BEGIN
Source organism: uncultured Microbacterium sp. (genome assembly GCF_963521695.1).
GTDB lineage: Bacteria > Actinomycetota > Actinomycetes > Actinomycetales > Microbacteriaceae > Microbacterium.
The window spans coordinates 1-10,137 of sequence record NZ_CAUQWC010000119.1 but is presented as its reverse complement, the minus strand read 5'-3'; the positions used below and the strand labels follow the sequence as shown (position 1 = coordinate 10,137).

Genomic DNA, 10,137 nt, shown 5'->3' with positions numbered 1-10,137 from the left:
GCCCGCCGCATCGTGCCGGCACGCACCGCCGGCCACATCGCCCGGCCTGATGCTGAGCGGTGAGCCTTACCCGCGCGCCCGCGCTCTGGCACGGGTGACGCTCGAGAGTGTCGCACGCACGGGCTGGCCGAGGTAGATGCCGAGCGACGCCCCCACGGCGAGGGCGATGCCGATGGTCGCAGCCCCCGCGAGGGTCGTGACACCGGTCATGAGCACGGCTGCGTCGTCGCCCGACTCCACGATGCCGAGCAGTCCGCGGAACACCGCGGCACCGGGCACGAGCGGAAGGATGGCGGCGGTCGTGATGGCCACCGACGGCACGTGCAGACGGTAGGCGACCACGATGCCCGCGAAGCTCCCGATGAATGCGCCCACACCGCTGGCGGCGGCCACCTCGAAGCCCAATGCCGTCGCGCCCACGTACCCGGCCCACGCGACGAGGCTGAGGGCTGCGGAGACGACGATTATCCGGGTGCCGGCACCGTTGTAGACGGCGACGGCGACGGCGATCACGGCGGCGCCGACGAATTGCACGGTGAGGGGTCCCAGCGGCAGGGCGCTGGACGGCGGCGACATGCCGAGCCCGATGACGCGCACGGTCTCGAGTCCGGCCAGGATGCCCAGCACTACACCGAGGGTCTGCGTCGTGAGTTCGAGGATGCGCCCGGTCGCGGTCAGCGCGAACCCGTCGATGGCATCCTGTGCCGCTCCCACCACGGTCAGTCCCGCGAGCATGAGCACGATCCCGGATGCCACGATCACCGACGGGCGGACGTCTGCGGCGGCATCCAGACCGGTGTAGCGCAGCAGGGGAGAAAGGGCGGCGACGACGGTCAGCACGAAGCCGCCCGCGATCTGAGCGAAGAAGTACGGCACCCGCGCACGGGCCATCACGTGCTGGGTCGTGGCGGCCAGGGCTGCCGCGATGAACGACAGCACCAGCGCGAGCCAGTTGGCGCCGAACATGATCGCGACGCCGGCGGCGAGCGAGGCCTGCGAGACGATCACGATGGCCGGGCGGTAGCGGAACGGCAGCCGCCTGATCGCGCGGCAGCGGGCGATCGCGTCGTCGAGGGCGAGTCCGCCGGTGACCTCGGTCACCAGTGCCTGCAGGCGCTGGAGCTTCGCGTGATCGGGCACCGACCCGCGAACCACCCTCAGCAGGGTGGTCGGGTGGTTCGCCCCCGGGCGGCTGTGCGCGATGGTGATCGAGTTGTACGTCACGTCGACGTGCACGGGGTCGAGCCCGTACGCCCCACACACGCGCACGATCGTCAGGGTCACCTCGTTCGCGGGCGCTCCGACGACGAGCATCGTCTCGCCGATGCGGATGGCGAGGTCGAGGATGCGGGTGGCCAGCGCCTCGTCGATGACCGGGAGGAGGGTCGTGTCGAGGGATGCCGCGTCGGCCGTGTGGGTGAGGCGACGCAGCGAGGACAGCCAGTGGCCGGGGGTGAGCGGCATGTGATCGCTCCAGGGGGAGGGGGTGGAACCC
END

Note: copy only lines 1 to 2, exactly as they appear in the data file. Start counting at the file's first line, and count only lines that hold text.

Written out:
Source organism: uncultured Microbacterium sp. (genome assembly GCF_963521695.1).
GTDB lineage: Bacteria > Actinomycetota > Actinomycetes > Actinomycetales > Microbacteriaceae > Microbacterium.